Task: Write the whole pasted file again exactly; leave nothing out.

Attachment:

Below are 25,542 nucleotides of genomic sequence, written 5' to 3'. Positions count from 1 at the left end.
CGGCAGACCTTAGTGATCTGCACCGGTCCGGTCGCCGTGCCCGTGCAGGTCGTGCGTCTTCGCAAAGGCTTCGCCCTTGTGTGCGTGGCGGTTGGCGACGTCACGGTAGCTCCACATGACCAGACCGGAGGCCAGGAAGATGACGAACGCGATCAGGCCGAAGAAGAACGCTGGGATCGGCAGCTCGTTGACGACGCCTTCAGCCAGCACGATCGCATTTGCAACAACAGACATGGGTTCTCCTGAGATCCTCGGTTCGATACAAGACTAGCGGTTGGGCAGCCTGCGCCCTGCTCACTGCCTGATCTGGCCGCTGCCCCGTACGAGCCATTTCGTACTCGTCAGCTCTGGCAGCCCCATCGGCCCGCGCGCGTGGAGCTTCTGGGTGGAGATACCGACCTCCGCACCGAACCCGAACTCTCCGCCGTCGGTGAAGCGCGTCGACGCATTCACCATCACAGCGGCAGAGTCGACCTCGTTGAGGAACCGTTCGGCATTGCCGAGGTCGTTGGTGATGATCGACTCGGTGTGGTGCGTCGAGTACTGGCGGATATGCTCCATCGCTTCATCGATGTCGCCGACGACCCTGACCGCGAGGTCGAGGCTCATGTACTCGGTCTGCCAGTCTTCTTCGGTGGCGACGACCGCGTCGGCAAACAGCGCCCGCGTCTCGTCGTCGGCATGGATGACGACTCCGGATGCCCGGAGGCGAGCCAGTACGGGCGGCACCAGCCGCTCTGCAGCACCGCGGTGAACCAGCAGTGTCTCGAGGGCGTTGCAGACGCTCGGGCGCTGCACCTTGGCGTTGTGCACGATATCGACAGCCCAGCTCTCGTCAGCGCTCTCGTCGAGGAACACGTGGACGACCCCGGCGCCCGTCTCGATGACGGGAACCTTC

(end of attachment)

Below are 25,542 nucleotides of genomic sequence, written 5' to 3'. Positions count from 1 at the left end.
CGGCAGACCTTAGTGATCTGCACCGGTCCGGTCGCCGTGCCCGTGCAGGTCGTGCGTCTTCGCAAAGGCTTCGCCCTTGTGTGCGTGGCGGTTGGCGACGTCACGGTAGCTCCACATGACCAGACCGGAGGCCAGGAAGATGACGAACGCGATCAGGCCGAAGAAGAACGCTGGGATCGGCAGCTCGTTGACGACGCCTTCAGCCAGCACGATCGCATTTGCAACAACAGACATGGGTTCTCCTGAGATCCTCGGTTCGATACAAGACTAGCGGTTGGGCAGCCTGCGCCCTGCTCACTGCCTGATCTGGCCGCTGCCCCGTACGAGCCATTTCGTACTCGTCAGCTCTGGCAGCCCCATCGGCCCGCGCGCGTGGAGCTTCTGGGTGGAGATACCGACCTCCGCACCGAACCCGAACTCTCCGCCGTCGGTGAAGCGCGTCGACGCATTCACCATCACAGCGGCAGAGTCGACCTCGTTGAGGAACCGTTCGGCATTGCCGAGGTCGTTGGTGATGATCGACTCGGTGTGGTGCGTCGAGTACTGGCGGATATGCTCCATCGCTTCATCGATGTCGCCGACGACCCTGACCGCGAGGTCGAGGCTCATGTACTCGGTCTGCCAGTCTTCTTCGGTGGCGACGACCGCGTCGGCAAACAGCGCCCGCGTCTCGTCGTCGGCATGGATGACGACTCCGGATGCCCGGAGGCGAGCCAGTACGGGCGGCACCAGCCGCTCTGCAGCACCGCGGTGAACCAGCAGTGTCTCGAGGGCGTTGCAGACGCTCGGGCGCTGCACCTTGGCGTTGTGCACGATATCGACAGCCCAGCTCTCGTCAGCGCTCTCGTCGAGGAACACGTGGACGACCCCGGCGCCCGTCTCGATGACGGGAACCTTC